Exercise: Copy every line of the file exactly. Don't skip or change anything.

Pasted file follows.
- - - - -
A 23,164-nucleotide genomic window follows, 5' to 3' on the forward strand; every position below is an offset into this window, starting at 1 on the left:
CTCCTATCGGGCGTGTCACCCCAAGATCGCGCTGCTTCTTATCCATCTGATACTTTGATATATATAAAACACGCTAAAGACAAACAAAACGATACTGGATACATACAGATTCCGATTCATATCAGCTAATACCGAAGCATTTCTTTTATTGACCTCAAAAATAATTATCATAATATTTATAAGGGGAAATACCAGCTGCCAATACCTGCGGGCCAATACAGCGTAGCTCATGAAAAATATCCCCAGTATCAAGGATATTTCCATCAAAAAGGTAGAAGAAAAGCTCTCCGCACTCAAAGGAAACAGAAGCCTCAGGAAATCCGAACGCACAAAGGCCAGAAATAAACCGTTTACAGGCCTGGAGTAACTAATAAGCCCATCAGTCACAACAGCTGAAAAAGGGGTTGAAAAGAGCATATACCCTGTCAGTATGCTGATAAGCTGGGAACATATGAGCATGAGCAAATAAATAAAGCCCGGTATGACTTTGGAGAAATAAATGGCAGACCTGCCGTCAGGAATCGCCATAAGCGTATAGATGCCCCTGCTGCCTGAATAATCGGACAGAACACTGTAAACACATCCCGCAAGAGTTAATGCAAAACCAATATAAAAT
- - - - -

A 23,164-nucleotide genomic window follows, 5' to 3' on the forward strand; every position below is an offset into this window, starting at 1 on the left:
CTCCTATCGGGCGTGTCACCCCAAGATCGCGCTGCTTCTTATCCATCTGATACTTTGATATATATAAAACACGCTAAAGACAAACAAAACGATACTGGATACATACAGATTCCGATTCATATCAGCTAATACCGAAGCATTTCTTTTATTGACCTCAAAAATAATTATCATAATATTTATAAGGGGAAATACCAGCTGCCAATACCTGCGGGCCAATACAGCGTAGCTCATGAAAAATATCCCCAGTATCAAGGATATTTCCATCAAAAAGGTAGAAGAAAAGCTCTCCGCACTCAAAGGAAACAGAAGCCTCAGGAAATCCGAACGCACAAAGGCCAGAAATAAACCGTTTACAGGCCTGGAGTAACTAATAAGCCCATCAGTCACAACAGCTGAAAAAGGGGTTGAAAAGAGCATATACCCTGTCAGTATGCTGATAAGCTGGGAACATATGAGCATGAGCAAATAAATAAAGCCCGGTATGACTTTGGAGAAATAAATGGCAGACCTGCCGTCAGGAATCGCCATAAGCGTATAGATGCCCCTGCTGCCTGAATAATCGGACAGAACACTGTAAACACATCCCGCAAGAGTTAATGCAAAACCAATATAAAAT